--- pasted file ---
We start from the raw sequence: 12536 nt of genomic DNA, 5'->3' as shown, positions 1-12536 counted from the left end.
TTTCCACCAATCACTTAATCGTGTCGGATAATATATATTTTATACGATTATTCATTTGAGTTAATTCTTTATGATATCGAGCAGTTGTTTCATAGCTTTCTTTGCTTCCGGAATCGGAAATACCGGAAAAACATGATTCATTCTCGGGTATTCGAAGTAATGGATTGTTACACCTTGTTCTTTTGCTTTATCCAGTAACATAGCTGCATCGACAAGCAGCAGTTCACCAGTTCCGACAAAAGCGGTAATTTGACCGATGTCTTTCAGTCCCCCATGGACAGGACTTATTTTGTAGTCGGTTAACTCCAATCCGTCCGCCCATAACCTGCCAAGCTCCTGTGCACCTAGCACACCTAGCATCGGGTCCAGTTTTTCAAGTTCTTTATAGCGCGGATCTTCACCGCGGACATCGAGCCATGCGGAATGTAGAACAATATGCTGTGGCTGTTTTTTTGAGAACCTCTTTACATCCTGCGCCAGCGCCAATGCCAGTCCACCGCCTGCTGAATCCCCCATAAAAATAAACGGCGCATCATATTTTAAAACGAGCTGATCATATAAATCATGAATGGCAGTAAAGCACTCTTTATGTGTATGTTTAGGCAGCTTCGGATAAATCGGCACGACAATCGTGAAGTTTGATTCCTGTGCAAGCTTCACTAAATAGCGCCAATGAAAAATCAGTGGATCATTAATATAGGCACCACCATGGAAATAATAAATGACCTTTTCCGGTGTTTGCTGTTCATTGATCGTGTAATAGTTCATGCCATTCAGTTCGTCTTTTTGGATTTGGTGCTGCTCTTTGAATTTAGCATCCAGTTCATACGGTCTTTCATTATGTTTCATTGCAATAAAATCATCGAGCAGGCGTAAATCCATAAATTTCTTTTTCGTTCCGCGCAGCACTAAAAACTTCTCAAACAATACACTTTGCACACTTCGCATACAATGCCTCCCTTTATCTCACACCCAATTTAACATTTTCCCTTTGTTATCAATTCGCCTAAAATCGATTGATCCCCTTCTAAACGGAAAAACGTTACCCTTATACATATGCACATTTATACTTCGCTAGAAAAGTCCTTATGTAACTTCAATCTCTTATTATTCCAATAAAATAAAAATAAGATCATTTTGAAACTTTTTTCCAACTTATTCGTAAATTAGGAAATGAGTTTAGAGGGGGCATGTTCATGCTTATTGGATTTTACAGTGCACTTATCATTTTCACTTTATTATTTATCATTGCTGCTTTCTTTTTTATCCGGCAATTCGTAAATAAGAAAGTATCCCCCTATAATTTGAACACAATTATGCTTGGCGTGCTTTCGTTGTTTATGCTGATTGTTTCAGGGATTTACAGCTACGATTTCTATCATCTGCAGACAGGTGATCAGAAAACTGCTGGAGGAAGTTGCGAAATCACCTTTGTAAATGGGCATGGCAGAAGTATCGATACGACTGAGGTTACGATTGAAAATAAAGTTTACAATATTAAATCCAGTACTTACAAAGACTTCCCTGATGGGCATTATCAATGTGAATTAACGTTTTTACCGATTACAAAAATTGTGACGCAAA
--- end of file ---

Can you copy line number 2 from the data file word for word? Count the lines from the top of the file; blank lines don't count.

TTTCCACCAATCACTTAATCGTGTCGGATAATATATATTTTATACGATTATTCATTTGAGTTAATTCTTTATGATATCGAGCAGTTGTTTCATAGCTTTCTTTGCTTCCGGAATCGGAAATACCGGAAAAACATGATTCATTCTCGGGTATTCGAAGTAATGGATTGTTACACCTTGTTCTTTTGCTTTATCCAGTAACATAGCTGCATCGACAAGCAGCAGTTCACCAGTTCCGACAAAAGCGGTAATTTGACCGATGTCTTTCAGTCCCCCATGGACAGGACTTATTTTGTAGTCGGTTAACTCCAATCCGTCCGCCCATAACCTGCCAAGCTCCTGTGCACCTAGCACACCTAGCATCGGGTCCAGTTTTTCAAGTTCTTTATAGCGCGGATCTTCACCGCGGACATCGAGCCATGCGGAATGTAGAACAATATGCTGTGGCTGTTTTTTTGAGAACCTCTTTACATCCTGCGCCAGCGCCAATGCCAGTCCACCGCCTGCTGAATCCCCCATAAAAATAAACGGCGCATCATATTTTAAAACGAGCTGATCATATAAATCATGAATGGCAGTAAAGCACTCTTTATGTGTATGTTTAGGCAGCTTCGGATAAATCGGCACGACAATCGTGAAGTTTGATTCCTGTGCAAGCTTCACTAAATAGCGCCAATGAAAAATCAGTGGATCATTAATATAGGCACCACCATGGAAATAATAAATGACCTTTTCCGGTGTTTGCTGTTCATTGATCGTGTAATAGTTCATGCCATTCAGTTCGTCTTTTTGGATTTGGTGCTGCTCTTTGAATTTAGCATCCAGTTCATACGGTCTTTCATTATGTTTCATTGCAATAAAATCATCGAGCAGGCGTAAATCCATAAATTTCTTTTTCGTTCCGCGCAGCACTAAAAACTTCTCAAACAATACACTTTGCACACTTCGCATACAATGCCTCCCTTTATCTCACACCCAATTTAACATTTTCCCTTTGTTATCAATTCGCCTAAAATCGATTGATCCCCTTCTAAACGGAAAAACGTTACCCTTATACATATGCACATTTATACTTCGCTAGAAAAGTCCTTATGTAACTTCAATCTCTTATTATTCCAATAAAATAAAAATAAGATCATTTTGAAACTTTTTTCCAACTTATTCGTAAATTAGGAAATGAGTTTAGAGGGGGCATGTTCATGCTTATTGGATTTTACAGTGCACTTATCATTTTCACTTTATTATTTATCATTGCTGCTTTCTTTTTTATCCGGCAATTCGTAAATAAGAAAGTATCCCCCTATAATTTGAACACAATTATGCTTGGCGTGCTTTCGTTGTTTATGCTGATTGTTTCAGGGATTTACAGCTACGATTTCTATCATCTGCAGACAGGTGATCAGAAAACTGCTGGAGGAAGTTGCGAAATCACCTTTGTAAATGGGCATGGCAGAAGTATCGATACGACTGAGGTTACGATTGAAAATAAAGTTTACAATATTAAATCCAGTACTTACAAAGACTTCCCTGATGGGCATTATCAATGTGAATTAACGTTTTTACCGATTACAAAAATTGTGACGCAAA